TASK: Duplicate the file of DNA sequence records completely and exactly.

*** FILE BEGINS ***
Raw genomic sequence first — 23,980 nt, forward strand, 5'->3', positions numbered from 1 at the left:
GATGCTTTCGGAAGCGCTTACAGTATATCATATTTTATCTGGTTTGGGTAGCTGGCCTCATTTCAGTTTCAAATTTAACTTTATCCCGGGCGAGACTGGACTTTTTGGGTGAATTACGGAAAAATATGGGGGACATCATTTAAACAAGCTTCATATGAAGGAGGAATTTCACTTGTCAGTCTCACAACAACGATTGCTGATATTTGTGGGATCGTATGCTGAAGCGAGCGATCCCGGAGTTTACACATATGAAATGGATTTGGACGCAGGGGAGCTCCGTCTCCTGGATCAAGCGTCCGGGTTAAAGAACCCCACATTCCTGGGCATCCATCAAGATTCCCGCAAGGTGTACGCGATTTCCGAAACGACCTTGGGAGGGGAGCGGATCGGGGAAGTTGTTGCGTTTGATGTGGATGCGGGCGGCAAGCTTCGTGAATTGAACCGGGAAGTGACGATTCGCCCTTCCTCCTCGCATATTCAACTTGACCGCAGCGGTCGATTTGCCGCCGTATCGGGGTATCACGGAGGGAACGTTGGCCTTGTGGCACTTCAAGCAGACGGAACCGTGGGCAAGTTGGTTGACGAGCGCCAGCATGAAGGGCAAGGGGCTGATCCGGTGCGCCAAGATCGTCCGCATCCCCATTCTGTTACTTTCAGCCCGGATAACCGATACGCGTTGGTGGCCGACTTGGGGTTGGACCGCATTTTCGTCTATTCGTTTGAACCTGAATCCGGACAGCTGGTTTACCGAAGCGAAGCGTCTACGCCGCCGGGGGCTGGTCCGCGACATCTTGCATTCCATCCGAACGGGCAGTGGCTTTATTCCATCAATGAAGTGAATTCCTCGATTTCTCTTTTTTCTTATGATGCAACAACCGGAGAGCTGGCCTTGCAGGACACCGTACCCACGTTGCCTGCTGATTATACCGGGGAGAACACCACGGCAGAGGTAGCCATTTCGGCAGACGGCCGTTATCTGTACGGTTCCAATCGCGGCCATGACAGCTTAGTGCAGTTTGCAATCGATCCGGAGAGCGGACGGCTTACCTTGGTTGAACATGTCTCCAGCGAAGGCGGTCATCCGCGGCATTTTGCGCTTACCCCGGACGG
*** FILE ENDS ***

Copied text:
Raw genomic sequence first — 23,980 nt, forward strand, 5'->3', positions numbered from 1 at the left:
GATGCTTTCGGAAGCGCTTACAGTATATCATATTTTATCTGGTTTGGGTAGCTGGCCTCATTTCAGTTTCAAATTTAACTTTATCCCGGGCGAGACTGGACTTTTTGGGTGAATTACGGAAAAATATGGGGGACATCATTTAAACAAGCTTCATATGAAGGAGGAATTTCACTTGTCAGTCTCACAACAACGATTGCTGATATTTGTGGGATCGTATGCTGAAGCGAGCGATCCCGGAGTTTACACATATGAAATGGATTTGGACGCAGGGGAGCTCCGTCTCCTGGATCAAGCGTCCGGGTTAAAGAACCCCACATTCCTGGGCATCCATCAAGATTCCCGCAAGGTGTACGCGATTTCCGAAACGACCTTGGGAGGGGAGCGGATCGGGGAAGTTGTTGCGTTTGATGTGGATGCGGGCGGCAAGCTTCGTGAATTGAACCGGGAAGTGACGATTCGCCCTTCCTCCTCGCATATTCAACTTGACCGCAGCGGTCGATTTGCCGCCGTATCGGGGTATCACGGAGGGAACGTTGGCCTTGTGGCACTTCAAGCAGACGGAACCGTGGGCAAGTTGGTTGACGAGCGCCAGCATGAAGGGCAAGGGGCTGATCCGGTGCGCCAAGATCGTCCGCATCCCCATTCTGTTACTTTCAGCCCGGATAACCGATACGCGTTGGTGGCCGACTTGGGGTTGGACCGCATTTTCGTCTATTCGTTTGAACCTGAATCCGGACAGCTGGTTTACCGAAGCGAAGCGTCTACGCCGCCGGGGGCTGGTCCGCGACATCTTGCATTCCATCCGAACGGGCAGTGGCTTTATTCCATCAATGAAGTGAATTCCTCGATTTCTCTTTTTTCTTATGATGCAACAACCGGAGAGCTGGCCTTGCAGGACACCGTACCCACGTTGCCTGCTGATTATACCGGGGAGAACACCACGGCAGAGGTAGCCATTTCGGCAGACGGCCGTTATCTGTACGGTTCCAATCGCGGCCATGACAGCTTAGTGCAGTTTGCAATCGATCCGGAGAGCGGACGGCTTACCTTGGTTGAACATGTCTCCAGCGAAGGCGGTCATCCGCGGCATTTTGCGCTTACCCCGGACGG